Rival Sept. 11 Victims Near Potential Deal to Divide Afghan Central Bank Assets

The New York Times

At least six major groups of victims of the Sept. 11, 2001, attacks have struck a tentative deal to divide about $3.5 billion in Afghan central bank assets they are trying to seize to pay off legal claims against the Taliban, according to a letter filed on Tuesday to a judge overseeing the matter.

But another major group is not part of the deal, which would mean some families would receive a far larger payout than most others. And the Sept. 11 plaintiffs still must persuade a court that the central bank funds — deposited in the Federal Reserve of New York before the Taliban took over Afghanistan in August — can lawfully be used to pay off the Taliban’s legal debts.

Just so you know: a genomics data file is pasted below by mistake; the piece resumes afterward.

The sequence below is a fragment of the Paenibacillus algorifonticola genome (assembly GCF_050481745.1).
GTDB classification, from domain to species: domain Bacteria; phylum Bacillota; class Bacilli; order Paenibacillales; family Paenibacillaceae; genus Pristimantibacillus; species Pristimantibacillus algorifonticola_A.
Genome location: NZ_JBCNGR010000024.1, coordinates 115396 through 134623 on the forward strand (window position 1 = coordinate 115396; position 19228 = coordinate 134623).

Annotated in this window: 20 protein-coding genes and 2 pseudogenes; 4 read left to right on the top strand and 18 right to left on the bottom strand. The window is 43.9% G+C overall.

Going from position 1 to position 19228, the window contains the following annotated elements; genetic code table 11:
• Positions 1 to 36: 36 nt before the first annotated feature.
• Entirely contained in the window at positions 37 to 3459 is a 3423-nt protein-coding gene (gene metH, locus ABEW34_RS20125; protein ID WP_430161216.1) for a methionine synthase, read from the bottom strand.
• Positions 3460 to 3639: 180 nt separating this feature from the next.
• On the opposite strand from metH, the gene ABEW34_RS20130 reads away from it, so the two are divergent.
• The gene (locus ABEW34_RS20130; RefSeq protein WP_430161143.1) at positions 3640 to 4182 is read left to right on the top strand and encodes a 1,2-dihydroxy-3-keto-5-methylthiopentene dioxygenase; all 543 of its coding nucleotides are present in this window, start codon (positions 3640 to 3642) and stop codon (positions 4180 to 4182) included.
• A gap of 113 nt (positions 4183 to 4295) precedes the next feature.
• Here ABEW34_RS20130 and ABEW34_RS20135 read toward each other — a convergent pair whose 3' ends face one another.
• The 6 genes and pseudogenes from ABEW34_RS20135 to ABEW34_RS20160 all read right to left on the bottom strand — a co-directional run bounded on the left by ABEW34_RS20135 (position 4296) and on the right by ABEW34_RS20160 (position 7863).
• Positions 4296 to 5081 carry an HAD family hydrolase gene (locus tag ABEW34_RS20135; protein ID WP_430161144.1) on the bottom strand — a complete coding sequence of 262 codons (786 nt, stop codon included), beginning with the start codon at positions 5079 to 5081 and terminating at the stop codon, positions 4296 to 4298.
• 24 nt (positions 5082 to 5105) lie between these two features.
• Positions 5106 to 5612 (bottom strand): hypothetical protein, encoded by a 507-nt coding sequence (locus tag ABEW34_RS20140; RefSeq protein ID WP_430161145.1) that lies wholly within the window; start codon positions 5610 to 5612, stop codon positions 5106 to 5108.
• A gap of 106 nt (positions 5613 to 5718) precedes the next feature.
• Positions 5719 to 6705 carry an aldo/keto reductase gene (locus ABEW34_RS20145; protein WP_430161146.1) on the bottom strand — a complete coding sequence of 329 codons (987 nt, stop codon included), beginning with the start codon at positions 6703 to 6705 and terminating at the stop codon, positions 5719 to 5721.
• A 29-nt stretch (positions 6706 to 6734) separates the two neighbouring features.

. . .

Jerry S. Goldman, a lawyer for a plaintiffs’ group called the O’Neill case that Mr. Carter’s letter said supported the deal, declined to comment on the substance of any agreement or the status of negotiations. But he said he was trying to get the best possible result for his clients “under the existing circumstances and legal environment.”

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